One Man’s Opinion: Are Europe And Japan Likely To Give Better Returns In 2015?

Ulli Market Review 2 Comments

92835431The Federal Reserve didn’t drop the word “patient” from its latest forward guidance because it wanted to give itself the maximum flexibility, said David Joy, chief market strategist at Ameriprise Financial.

The Fed is likely to see three additional months of labor data and if the dollar strengthens amid slumping inflation and falling unemployment rate. They are likely to give themselves the flexibility to do what they think is right starting from June, he added.

Asked if the Fed should worry about the strong dollar which, in turn, could hit corporate profits and slowdown job gains, David answered in affirmative. While the data is going to tell the story, the Fed knows it’s getting close.

With 5.5 percent unemployment rate, wages are going to rise at some point in time soon. That doesn’t mean they would surely raise rates in June, but it remains a possibility. Dropping the “patient” word was a prudent move, and the Fed should now get into a “wait and watch” mode, he noted.

Asked if dropping the “patient” word means the US economy would see a rate rise in the next three-to-six months, David answered in affirmative. Fed deputy chief Stanley Fischer was right in telling the FOMC members that the central bank need not explain every single nuance about the forward guidance report – a little bit of mystery is not a bad thing because that keeps the market-participants on their toes. It’s okay to watch the data and talk about raising rates starting June, he observed.

The consumer discretionary sector is not looking good despite cheaper gas and stronger job gains. Asked to explain, David said there are essentially two forces at play now; one is the bad weather affecting the northern part of the country just as it did this time last year along with the port shut-down on the west coast.

But the economy is also witnessing more prudent and wiser consumers; they are not spending all of the increase in discretionary income that they are enjoying, the effects of which are profound. So there’s a little bit of spending, but there’s also an increase in savings rate. It’s difficult to say when consumer spending would rise, but better weather surely could spur higher spending. There’s no doubt consumers are in a much better shape, he argued.

Asked if consumption is likely to witness a strong rebound going forward, David said the consumer’s balance-sheet is in a great shape. The (consumer) debt-to-GDP and debt-to-networth ratios have come way down. Debt service costs have also come down, boosting consumer confidence. Purse strings are likely to loosen once the weather improves, but investors must be cautious, he noted.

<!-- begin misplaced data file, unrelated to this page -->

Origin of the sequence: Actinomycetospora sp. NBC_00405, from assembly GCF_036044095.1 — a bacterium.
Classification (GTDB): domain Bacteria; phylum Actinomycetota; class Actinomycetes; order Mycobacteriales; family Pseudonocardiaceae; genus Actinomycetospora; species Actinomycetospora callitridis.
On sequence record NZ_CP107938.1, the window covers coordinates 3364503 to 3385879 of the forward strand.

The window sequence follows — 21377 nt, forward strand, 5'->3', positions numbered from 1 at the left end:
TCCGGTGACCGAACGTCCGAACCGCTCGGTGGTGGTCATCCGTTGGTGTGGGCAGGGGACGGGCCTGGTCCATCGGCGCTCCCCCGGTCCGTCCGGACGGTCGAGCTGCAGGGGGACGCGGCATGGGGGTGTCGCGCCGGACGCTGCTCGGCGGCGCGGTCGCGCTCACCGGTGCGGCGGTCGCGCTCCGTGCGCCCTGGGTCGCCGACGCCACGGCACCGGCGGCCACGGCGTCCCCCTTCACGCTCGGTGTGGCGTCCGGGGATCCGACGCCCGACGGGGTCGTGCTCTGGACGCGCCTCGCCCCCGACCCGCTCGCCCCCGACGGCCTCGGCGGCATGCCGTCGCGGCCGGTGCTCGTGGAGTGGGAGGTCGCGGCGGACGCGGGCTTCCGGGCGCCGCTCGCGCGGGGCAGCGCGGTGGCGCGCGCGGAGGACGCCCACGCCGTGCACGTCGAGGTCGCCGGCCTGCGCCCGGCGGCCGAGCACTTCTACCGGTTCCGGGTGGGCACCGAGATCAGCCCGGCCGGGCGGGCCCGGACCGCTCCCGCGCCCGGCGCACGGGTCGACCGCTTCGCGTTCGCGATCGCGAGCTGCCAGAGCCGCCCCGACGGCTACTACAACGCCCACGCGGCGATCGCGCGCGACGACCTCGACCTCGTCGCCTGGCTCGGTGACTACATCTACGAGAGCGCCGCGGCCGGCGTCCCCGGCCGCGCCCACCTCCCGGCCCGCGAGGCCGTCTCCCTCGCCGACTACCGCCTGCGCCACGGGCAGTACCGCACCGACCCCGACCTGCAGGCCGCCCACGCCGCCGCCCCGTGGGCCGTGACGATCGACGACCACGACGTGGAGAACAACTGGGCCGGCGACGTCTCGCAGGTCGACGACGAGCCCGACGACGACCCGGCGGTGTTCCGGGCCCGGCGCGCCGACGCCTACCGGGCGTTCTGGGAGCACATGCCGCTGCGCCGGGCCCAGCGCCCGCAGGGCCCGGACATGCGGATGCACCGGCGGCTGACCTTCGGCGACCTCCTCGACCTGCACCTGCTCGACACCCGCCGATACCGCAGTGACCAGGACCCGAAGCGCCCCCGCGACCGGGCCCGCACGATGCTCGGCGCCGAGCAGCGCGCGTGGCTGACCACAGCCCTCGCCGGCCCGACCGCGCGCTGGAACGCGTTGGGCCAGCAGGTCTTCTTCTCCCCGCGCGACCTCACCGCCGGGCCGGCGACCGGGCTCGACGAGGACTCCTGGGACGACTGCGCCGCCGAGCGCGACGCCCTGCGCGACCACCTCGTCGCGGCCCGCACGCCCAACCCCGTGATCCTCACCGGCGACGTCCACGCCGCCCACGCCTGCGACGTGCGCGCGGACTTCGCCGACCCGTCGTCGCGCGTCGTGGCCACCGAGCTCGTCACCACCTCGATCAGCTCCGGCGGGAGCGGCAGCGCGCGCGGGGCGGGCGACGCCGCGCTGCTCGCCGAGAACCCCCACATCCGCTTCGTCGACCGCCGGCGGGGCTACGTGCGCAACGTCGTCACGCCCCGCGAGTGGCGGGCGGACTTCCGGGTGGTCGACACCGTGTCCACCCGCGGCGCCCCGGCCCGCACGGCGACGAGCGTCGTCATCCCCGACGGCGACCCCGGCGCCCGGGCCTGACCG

Asked how investors should position themselves, David said for the domestic sector, consumer staples/discretionary and financials look attractive. Internationally, the eurozone is clearly witnessing a convergence of very positive influences. The higher stock prices are likely to continue on the back of a weakening euro. In the short-run, similar influences are happening in Japan and these two geographies are likely to produce better returns in the first of this year than the US, he contended.

European equities have already hit a seven-year high. Asked if there’s still room for gain in stocks, David said in addition to a weaker currency, the region is also witnessing a QE, lower energy prices and rising sentiment. There’s been a little bit of daylight for the region’s economy of late with lower unemployment and higher bank lending activity. The region seems poised to do pretty well, outperforming the US, he observed.

The broader European index has gained 15 percent since the start of the year. Asked if equities are fairly priced, David answered in negative. Stocks are still available at a discount compared to the US and now earnings expectations are being revised upward, more positive surprises relative to downward than there in the US. There’s still more room to run for Europe, he concluded.

You can watch the video here.

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Comments 2

  1. The sixth paragraph starts with “the consumer discretionary is not looking good…. ” and goes on as to explained this. The 7th and 8th paragraphs goes on explaining the consumer segment and “if consumption will likely witness a strong rebound…..”. And continuing “purse strings are likely to loosen…”

    How can consumer discretionary be recommended (in the ninth paragraph) with so many it’s, ands and buts that were stated for this segment?

  2. Alan,

    Yes, I found his answer to the posted question just as confusing too. But, It’s his opinion, and I merely quoted him.


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